This bus bench, a replica of the rear of a 1956 Chevy near East Broadway and Fourth Avenue, is white with blue trim with whitewall tires. The canopy resembles a cloud; four cherubs appear to be holding it up.


There's an obscure sculpture in downtown's El Presidio Park.

Titled "Flayed Figure," but also called "Winged Victory," the bronze sculpture is a human torso of sorts.

You won't find a description attached to its concrete base, so you'll have to draw your own conclusions as to what it represents.

Sculptor Donald Haskin, a professor emeritus at the University of Arizona, does offer one interpretation of the figure, which he worked on in the early 1970s.

"It's like empty armor," he said. "It wasn't intended to be figurative."

He added: "A lot of people like it. Some don't. Some people don't know what it is."

The sculpture was completed in 1972 and was one of several pieces of art that went up in downtown Tucson in the early '70s, said Peg Weber, a parks and recreation administrator with the city of Tucson.

At the time, downtown Tucson was undergoing renovations, Weber said.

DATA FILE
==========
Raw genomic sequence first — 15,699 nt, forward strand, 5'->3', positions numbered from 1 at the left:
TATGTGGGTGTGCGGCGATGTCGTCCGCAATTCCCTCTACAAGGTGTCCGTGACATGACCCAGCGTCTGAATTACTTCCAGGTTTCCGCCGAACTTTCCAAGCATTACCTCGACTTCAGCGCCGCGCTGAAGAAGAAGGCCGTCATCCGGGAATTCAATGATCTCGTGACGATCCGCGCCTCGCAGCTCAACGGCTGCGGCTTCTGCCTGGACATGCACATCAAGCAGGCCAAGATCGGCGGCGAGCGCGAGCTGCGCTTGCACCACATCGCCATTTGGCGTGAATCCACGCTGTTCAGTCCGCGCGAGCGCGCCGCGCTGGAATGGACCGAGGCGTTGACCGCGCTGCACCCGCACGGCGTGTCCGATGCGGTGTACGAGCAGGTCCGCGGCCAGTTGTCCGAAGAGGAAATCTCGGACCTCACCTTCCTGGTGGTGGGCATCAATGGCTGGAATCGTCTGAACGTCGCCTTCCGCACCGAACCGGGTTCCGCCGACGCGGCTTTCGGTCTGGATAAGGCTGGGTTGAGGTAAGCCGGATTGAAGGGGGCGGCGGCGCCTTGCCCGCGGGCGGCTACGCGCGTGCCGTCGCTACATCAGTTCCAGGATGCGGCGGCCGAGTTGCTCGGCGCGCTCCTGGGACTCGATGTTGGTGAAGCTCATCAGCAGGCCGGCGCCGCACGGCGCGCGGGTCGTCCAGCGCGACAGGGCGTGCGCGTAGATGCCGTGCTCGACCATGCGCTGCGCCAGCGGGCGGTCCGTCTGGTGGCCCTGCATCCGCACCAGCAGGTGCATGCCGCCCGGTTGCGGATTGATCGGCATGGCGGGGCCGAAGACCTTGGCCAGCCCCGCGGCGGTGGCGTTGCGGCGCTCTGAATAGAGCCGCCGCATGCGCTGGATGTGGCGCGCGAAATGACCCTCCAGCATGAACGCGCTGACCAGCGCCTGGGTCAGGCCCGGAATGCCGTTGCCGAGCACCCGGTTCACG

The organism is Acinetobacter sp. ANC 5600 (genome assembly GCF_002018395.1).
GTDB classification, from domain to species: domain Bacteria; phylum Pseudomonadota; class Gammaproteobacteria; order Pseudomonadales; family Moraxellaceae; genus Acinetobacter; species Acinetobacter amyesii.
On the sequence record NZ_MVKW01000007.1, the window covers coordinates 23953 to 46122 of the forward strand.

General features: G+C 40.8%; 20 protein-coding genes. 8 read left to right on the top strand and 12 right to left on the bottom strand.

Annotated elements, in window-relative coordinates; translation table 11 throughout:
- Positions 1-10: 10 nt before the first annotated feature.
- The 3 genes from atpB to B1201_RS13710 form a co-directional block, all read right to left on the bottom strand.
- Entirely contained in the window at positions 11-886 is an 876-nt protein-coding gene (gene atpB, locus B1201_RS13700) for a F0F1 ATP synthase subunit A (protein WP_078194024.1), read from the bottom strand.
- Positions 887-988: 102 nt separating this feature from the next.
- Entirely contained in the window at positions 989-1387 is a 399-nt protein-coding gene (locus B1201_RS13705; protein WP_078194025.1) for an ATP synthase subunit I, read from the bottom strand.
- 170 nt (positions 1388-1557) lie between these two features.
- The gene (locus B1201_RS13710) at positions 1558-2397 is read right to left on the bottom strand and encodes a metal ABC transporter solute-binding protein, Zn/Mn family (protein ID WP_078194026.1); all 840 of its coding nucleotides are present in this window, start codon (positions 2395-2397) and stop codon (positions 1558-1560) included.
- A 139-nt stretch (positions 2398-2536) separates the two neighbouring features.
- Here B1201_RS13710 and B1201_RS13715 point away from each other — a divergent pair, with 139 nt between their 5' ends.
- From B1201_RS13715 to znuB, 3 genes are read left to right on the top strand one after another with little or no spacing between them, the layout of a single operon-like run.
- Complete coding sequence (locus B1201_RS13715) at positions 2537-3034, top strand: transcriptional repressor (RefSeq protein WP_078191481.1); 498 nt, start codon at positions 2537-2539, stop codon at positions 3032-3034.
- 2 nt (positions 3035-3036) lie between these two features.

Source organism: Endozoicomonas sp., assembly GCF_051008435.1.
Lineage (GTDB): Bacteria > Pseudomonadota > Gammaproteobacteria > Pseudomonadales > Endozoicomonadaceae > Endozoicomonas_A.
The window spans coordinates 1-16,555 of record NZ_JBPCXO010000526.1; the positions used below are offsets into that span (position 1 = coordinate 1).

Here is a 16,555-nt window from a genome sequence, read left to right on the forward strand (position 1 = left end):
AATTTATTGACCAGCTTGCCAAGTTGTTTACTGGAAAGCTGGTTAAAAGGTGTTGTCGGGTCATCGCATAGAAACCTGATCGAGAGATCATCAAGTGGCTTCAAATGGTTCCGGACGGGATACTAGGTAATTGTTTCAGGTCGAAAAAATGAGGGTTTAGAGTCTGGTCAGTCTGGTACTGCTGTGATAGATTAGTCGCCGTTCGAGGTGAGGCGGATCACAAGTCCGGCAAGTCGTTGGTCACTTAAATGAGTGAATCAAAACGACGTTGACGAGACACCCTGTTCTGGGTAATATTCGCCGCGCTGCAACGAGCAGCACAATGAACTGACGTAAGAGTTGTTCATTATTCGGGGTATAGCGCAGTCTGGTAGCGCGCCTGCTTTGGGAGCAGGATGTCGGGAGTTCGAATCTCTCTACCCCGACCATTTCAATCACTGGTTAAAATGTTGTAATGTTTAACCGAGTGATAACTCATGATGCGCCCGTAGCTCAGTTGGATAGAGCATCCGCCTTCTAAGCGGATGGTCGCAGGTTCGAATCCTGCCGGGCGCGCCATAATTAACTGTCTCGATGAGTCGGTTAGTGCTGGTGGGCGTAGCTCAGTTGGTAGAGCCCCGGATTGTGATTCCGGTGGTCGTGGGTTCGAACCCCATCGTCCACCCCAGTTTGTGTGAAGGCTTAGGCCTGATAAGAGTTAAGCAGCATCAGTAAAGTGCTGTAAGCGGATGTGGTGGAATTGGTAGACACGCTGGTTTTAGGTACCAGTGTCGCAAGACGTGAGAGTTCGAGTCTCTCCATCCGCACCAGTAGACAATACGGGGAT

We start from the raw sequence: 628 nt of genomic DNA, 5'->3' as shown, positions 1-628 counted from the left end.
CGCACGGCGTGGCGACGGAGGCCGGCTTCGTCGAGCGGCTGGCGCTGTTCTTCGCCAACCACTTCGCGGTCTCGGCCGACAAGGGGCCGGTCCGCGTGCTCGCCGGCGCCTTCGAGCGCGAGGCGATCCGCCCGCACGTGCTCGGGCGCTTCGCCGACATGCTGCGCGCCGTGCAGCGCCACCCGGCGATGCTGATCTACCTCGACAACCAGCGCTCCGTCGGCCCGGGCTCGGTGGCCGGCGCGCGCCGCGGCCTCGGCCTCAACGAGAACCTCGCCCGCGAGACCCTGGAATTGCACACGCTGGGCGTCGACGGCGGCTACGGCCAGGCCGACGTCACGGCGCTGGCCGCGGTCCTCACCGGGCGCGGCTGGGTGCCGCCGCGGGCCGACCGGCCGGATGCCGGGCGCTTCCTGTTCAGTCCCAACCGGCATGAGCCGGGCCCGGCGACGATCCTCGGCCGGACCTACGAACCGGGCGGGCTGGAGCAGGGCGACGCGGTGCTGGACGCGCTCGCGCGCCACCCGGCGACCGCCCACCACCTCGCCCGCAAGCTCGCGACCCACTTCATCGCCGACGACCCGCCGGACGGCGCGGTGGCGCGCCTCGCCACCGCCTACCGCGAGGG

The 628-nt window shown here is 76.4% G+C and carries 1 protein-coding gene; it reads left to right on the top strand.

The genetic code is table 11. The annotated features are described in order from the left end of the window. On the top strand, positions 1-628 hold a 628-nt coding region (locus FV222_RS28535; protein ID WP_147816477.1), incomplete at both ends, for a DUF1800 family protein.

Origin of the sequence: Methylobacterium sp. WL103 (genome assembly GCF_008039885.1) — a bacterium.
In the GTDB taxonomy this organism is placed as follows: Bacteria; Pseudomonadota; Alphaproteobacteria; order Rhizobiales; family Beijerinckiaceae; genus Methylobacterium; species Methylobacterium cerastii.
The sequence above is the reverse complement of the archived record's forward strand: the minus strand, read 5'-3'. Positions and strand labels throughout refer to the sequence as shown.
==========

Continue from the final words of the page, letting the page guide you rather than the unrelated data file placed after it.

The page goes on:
You can find Haskin's sculpture on the east side of the park, near Superior Court.

Haskin's piece is just one of many inside El Presidio Park.

Other sculptures, statues, fountains and memorials make up the park's art collection.

The statue of a conquistador, "El Soldado Cuero," stands near City Hall.

A tribute to the U.S. 101st Infantry (Mormon) Battalion depicts two soldiers and a Tucson merchant.

The battalion briefly occupied the Presidio in 1846.

On Dec. 16, 1846, the U.S. flag was flown over Tucson, which was then part of the Mexican territory, for the first time.

You'll also find the bust of John F. Kennedy in the park.

Weber said works of art can be found in public spaces all around town.

"We invite the people to explore the art in the city," she said.

Contact reporter Andrea Rivera at or 807-8430.